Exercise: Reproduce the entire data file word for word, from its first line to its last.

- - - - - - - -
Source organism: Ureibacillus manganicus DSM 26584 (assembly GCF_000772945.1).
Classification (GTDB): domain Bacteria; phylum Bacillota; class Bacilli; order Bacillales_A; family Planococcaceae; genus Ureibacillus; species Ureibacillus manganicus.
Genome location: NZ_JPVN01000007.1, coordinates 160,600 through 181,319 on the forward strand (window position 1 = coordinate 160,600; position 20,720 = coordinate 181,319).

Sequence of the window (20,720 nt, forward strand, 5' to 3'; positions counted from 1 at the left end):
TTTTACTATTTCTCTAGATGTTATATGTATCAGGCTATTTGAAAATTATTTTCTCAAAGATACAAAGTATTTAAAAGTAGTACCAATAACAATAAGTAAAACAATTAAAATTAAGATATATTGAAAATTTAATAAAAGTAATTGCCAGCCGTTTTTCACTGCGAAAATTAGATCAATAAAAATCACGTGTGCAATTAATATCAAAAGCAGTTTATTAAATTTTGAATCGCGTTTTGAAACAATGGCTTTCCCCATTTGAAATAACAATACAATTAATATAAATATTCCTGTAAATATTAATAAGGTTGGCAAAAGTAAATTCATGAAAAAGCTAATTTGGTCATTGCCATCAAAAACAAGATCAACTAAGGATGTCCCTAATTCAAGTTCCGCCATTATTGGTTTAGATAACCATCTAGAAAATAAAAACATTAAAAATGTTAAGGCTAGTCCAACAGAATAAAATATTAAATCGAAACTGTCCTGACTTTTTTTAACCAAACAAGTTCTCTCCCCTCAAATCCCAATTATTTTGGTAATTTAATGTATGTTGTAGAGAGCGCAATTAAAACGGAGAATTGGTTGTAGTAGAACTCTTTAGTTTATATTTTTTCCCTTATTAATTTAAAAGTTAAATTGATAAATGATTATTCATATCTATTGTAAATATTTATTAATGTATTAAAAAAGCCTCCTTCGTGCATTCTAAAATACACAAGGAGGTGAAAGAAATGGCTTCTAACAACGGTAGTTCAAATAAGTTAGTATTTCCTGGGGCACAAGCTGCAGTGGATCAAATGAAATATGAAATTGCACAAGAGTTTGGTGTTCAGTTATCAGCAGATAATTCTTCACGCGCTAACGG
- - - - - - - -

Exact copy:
Source organism: Ureibacillus manganicus DSM 26584 (assembly GCF_000772945.1).
Classification (GTDB): domain Bacteria; phylum Bacillota; class Bacilli; order Bacillales_A; family Planococcaceae; genus Ureibacillus; species Ureibacillus manganicus.
Genome location: NZ_JPVN01000007.1, coordinates 160,600 through 181,319 on the forward strand (window position 1 = coordinate 160,600; position 20,720 = coordinate 181,319).

Sequence of the window (20,720 nt, forward strand, 5' to 3'; positions counted from 1 at the left end):
TTTTACTATTTCTCTAGATGTTATATGTATCAGGCTATTTGAAAATTATTTTCTCAAAGATACAAAGTATTTAAAAGTAGTACCAATAACAATAAGTAAAACAATTAAAATTAAGATATATTGAAAATTTAATAAAAGTAATTGCCAGCCGTTTTTCACTGCGAAAATTAGATCAATAAAAATCACGTGTGCAATTAATATCAAAAGCAGTTTATTAAATTTTGAATCGCGTTTTGAAACAATGGCTTTCCCCATTTGAAATAACAATACAATTAATATAAATATTCCTGTAAATATTAATAAGGTTGGCAAAAGTAAATTCATGAAAAAGCTAATTTGGTCATTGCCATCAAAAACAAGATCAACTAAGGATGTCCCTAATTCAAGTTCCGCCATTATTGGTTTAGATAACCATCTAGAAAATAAAAACATTAAAAATGTTAAGGCTAGTCCAACAGAATAAAATATTAAATCGAAACTGTCCTGACTTTTTTTAACCAAACAAGTTCTCTCCCCTCAAATCCCAATTATTTTGGTAATTTAATGTATGTTGTAGAGAGCGCAATTAAAACGGAGAATTGGTTGTAGTAGAACTCTTTAGTTTATATTTTTTCCCTTATTAATTTAAAAGTTAAATTGATAAATGATTATTCATATCTATTGTAAATATTTATTAATGTATTAAAAAAGCCTCCTTCGTGCATTCTAAAATACACAAGGAGGTGAAAGAAATGGCTTCTAACAACGGTAGTTCAAATAAGTTAGTATTTCCTGGGGCACAAGCTGCAGTGGATCAAATGAAATATGAAATTGCACAAGAGTTTGGTGTTCAGTTATCAGCAGATAATTCTTCACGCGCTAACGG